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Steve Jobs: 20 Life Lessons

Steve Jobs: 20 Life Lessons
My feelings about Steve Jobs have always been a little mixed. I long admired his entrepreneurial spirit and business acumen and was in sheer awe of his natural instincts for what appeals to consumers. On the other hand I bristled at what I saw as his — and by extension Apple’s — occasionally capricious and even contradictory actions (App store products in or out, inability to get in front of product issues, antennaegate) and super-secretive nature. Now, having finished the 600-plus page Steve Jobs biography by Walter Isaacson, I think I finally understand Steve Jobs. Like most of us, his personality had many sides. As I read the tome on my Kindle, I highlighted interesting, surprising and relevant passages. Don’t Wait When the young Steve Jobs wanted to build something and needed a piece of equipment, he went straight to the source. Make Your Own Reality “I didn’t want to be a father, so I wasn’t,” Jobs later said, with only a touch of remorse in his voice. Control Everything You Can Related:  Thoughts

The Six Attributes of Courage Courage is something that everybody wants — an attribute of good character that makes us worthy of respect. From the Bible to fairy tales; ancient myths to Hollywood movies,our culture is rich with exemplary tales of bravery and self-sacrifice for the greater good. From the cowardly lion in The Wizard of Oz who finds the courage to face the witch, to David battling Goliath in the Bible, to Star Wars and Harry Potter, children are raised on a diet of heroic and inspirational tales. Yet courage is not just physical bravery. (1) Feeling Fear Yet Choosing to Act “Bran thought about it. (2) Following Your Heart “Passion is what drives us crazy, what makes us do extraordinary things, to discover, to challenge ourselves. 3) Persevering in the Face of Adversity When we are afraid we ought not to occupy ourselves with endeavoring to prove that there is no danger, but in strengthening ourselves to go on in spite of the danger. — Mark Rutherford (4) Standing Up For What Is Right About the Author

Five Tips for School Leaders Here are 5 simple things that school leaders can do to help teachers as they transition their classrooms to Web 2.0 learning. There is so much pressure on school leadership in this day and age. School budgets are growing tighter and tighter. More, now than ever, schools and districts are facing the real possibility of laying off teachers and not having enough in funds to to even keep the doors open to some schools. The vast majority of districts across this country have had to make hard decisions regarding budgets; many of them deciding to make drastic, but necessary cuts in order to save jobs and still give students the best possible education. There is pressure from state and federal mandates on testing. With all of these external pressures there is little time for school leadership to encourage teachers to take risks in their classroom and be creative in terms of technology. 1) Why do we even need to be having this conversation? 2) What do good school leaders do?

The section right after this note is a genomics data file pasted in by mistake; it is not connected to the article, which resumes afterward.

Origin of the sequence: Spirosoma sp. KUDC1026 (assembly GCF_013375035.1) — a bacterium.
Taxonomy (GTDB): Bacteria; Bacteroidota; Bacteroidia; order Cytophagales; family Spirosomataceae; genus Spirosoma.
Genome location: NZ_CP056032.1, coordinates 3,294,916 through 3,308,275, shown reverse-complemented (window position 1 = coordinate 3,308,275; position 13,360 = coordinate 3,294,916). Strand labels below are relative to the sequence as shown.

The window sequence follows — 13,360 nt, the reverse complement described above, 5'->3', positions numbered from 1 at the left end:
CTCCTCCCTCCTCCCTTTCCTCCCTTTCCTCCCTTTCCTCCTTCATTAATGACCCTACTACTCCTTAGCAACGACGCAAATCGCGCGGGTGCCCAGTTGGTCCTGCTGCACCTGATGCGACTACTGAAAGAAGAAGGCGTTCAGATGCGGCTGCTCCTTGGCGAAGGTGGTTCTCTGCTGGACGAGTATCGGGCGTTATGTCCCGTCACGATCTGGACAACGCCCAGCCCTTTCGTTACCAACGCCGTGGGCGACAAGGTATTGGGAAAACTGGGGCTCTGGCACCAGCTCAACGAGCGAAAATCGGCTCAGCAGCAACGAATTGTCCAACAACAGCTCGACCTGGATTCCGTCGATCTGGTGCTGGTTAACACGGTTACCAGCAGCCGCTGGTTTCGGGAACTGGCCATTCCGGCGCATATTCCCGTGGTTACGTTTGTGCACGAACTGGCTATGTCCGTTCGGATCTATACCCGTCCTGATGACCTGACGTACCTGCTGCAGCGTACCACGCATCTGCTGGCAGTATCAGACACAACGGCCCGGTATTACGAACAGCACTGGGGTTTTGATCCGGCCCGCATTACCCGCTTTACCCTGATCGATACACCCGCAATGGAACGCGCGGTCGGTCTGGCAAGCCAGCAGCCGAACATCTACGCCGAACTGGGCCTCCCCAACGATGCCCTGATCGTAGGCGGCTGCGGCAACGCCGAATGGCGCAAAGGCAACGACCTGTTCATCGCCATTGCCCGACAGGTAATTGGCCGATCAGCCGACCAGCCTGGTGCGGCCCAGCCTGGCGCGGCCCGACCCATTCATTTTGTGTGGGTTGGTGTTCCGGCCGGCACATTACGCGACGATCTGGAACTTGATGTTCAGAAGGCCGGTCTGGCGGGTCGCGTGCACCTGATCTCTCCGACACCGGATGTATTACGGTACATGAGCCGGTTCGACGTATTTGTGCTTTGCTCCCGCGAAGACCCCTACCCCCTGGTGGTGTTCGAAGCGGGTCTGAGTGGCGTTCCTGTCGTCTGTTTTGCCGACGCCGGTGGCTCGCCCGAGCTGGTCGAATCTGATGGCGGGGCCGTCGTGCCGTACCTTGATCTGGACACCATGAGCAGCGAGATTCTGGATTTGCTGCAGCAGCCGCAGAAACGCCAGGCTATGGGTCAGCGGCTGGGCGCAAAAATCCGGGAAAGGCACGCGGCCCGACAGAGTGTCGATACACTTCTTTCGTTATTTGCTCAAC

Web Social VS Apple Web Social VS Apple Depuis quelques semaines, le web social ressemble à une fourmilière en effervescence lorsqu’il s’agit de parler du prochain iPhone qui devrait être annoncé le 12 Septembre 2012 (Lire : La keynote d’Apple du 12 Septembre 2012). Tiens, on me dis dans l’oreillette que c’est pour demain d’ailleurs ! A vrai dire, cela a commencé le 11 Juin 2012 avec la keynote d’Apple nous présentant les nouveautés d’iOS6 (Lire : iPhone 5 : les nouveautés d’iOS6). Les séries de questionnements, d’affabulations et/ou de vérités étoffés par les internautes (Lire : Apple, ou le marketing by customers) ont donc commencées il y a pile poil trois mois. Trois mois que le web social est en ébullition que ce soit au niveau de la presse et des articles de blogs, des prototypes fabriqués mais surtout au niveau des commentaires laissés par les internautes sur les articles du web. La rédaction web : l’étincelle ! Les prototypes : l’alimentation… Les internautes : débats et autres joutes verbales

Startup entrepreneurs are ‘arrogant and psychopathic’ The startup economy is well-known for lauding the most successful young entrepreneurs, those twenty-somethings who are turned into millionaires — or even billionaires — through their exploits. Yet there are also plenty of stories about the bad behavior and kill-or-be-killed attitudes that often emerge inside startups. That’s no coincidence, say a pair of German academics. In an interview in Germany’s Der Spiegel, Dominik Schwarzinger and Matthias Kramer, who are researching the entrepreneurial personality, say that borderline personality disorders can actually be crucial elements behind startup success. As part of a study that has been underway since 2009, the duo suggest that there are several traits that may be highly unpleasant in ordinary life but can help startups succeed. In many ways, this is no revelation. The duo admit that in most cases, these are not full blown personality disorders (hence the “sub-clinical”) and merely trends.

'Three formats cannot be played in equal numbers' | Cricket Features | Global Rahul Dravid's speech at the Bradman Oration in Canberra, in which he covered issues from flaws in cricket scheduling to the need for cricketers to be more transparent Thank you for inviting me to deliver the Bradman Oration; the respect and the regard that came with the invitation to speak tonight, is deeply appreciated. I realise a very distinguished list of gentlemen have preceded me in the ten years that the Bradman Oration has been held. Yet, but first before all else, I must say that I find myself humbled by the venue we find ourselves in. Yes, we cricketers devote the better part of our adult lives to being prepared to perform for our countries, to persist and compete as intensely as we can - and more. The people of both our countries are often told that cricket is the one thing that brings Indians and Australians together. India's first Test series as a free country was played against Australia in November 1947, three months after our independence.